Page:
setProp(getObj("Chr_Manfred"), "Player_Character.Morale", getProp(getObj("Chr_Manfred"), " Player_Character.Morale ") +10 )

    The first example set the value of the Morale object property to 100, regardless of what is was before. The second example modified the current value by adding 10 to it. Please note that since 3.2 this can be achieved easier with the incrementProp() or decrementProp() methods!
  • incrementProp() / decrementProp() NEW in 3.2! Increments or decrements the value of a property
    incrementProp(getObj("Chr_Manfred"), "Player_Character.Morale", 10)
    decrementProp(getObj("Chr_Manfred"), "Player_Character.Morale", 20)

    The first example increases the value of the Morale property by 10, in the second example we subtract 20 from the current Morale value.
  • getObject(string) returns an object reference via technical name or id
  • print(string) prints a text. Useful as a debug tool when working in the game engine
    print( "Hello World" )
    print( getProp( speaker, "Player_Character.Morale" ) )
  • random(int, int) returns a random number between the first number (inclusive) and the second number (inclusive)
  • isPropInRange() NEW in 3.2! Checks the range of a property. Lower and upper bound are inclusive.
    isPropInRange(getObj("Player"), "Skills.Strength", 5, 10)

    This condition returns true if the value of the Strength property of the Player object is between 5 an 10. Otherwise it returns false.
Remember that Conditions are boolean expressions, therefore you can't use print() or setProp() inside a Condition as both methods don't have a return value.

We also added 2 convenient identifier as a substitute for getObject().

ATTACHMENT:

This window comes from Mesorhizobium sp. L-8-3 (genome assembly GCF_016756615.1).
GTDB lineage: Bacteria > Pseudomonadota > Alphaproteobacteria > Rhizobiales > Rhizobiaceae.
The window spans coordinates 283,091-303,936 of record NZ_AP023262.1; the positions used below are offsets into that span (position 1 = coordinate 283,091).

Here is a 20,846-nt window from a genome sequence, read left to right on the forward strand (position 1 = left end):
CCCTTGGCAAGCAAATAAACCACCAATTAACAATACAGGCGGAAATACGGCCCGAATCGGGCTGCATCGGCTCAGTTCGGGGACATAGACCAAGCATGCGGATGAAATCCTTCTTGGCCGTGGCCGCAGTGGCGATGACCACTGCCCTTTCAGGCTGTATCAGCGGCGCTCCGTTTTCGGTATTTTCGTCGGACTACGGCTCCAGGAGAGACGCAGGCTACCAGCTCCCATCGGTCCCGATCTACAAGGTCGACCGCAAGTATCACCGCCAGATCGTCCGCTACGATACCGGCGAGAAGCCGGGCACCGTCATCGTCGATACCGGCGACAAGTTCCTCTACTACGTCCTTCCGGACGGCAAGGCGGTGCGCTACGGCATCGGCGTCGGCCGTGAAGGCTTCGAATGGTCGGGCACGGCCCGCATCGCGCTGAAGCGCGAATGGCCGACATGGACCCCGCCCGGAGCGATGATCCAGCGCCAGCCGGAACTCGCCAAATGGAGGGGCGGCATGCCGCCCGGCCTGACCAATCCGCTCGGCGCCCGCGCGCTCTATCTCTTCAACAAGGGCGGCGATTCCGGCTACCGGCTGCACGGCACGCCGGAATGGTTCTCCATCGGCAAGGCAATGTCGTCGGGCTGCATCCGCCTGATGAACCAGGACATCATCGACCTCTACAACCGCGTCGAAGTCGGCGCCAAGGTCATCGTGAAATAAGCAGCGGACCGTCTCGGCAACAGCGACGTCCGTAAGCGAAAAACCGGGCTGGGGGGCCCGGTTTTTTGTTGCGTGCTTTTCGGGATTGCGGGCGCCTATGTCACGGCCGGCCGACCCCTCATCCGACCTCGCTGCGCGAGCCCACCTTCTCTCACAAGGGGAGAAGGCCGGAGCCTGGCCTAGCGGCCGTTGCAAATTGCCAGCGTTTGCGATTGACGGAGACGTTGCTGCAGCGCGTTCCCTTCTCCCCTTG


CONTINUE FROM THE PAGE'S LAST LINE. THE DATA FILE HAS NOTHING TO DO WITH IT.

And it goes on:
• speaker inside a DialogueFragment this is an automatic reference to the current speaker object.
  • self this references the current object that this script is called on.
setProp(speaker, "Player_Character.Morale", 100 )
incrementProp(speaker, "Skills.Strength", 2)

"How to access object properties with scripting"

"Enhanced scripting with new methods" NEW in 3.2!


The following relational operators can be used to compare variable or property values.

== Is value equal to...

!= Is value not equal to...

<= Is value less than or equal...

>= Is value greater than or equal...

< Is value less than...

> Is value greater than...

The following logical operators can be used to concatenate comparisons.

&& Logical AND

|| Logical OR

The following arithmetic operators can be used:

+ Add

- Subtract

* Multiply

/ Divide

% The modulo operator computes the remainder after dividing its first operand by its second. (Example 5 % 2 = 1)

++ Pre-/Post Increment (+1)

-- Pre-/Post Decrement (-1)

The following assignment operators can be used to set variable values. Assignment operators can be used in instructions only, not in conditions.

= Set value to...

+= Set value to current value plus...

-= Set value to current value minus...

*= Set value to current value multiplied by...

/= Set value to current value divided by...

%= Sets the value to the remainder after dividing the first operand by the second (modulo).

Short form

Instead of writing "Variable == true" you can also just write "Variable" and instead of writing "Variable == false" you can write "!Variable".


It's possible to add comments to a script via:
  • // your comment here for a single-line comment and
  • /* your comment here */ for multi-line comments
Comments won't be evaluated and are just a tool to describe the intentions behind an expression.

Script Methods

Scripts inside articy:draft can not only be used to check or modify global variables or property values. They also allow you to call arbitrary methods. While of no use inside articy:draft those methods are much more important inside your game engine project.
Calling custom methods can be combined with isInRange() or isPropInRange()
isInRange(GetTime(), 9, 18)

In this example we have a custom method GetTime() to query the current in game time. With isInRange() we can now for example determine if a shop is open or closed.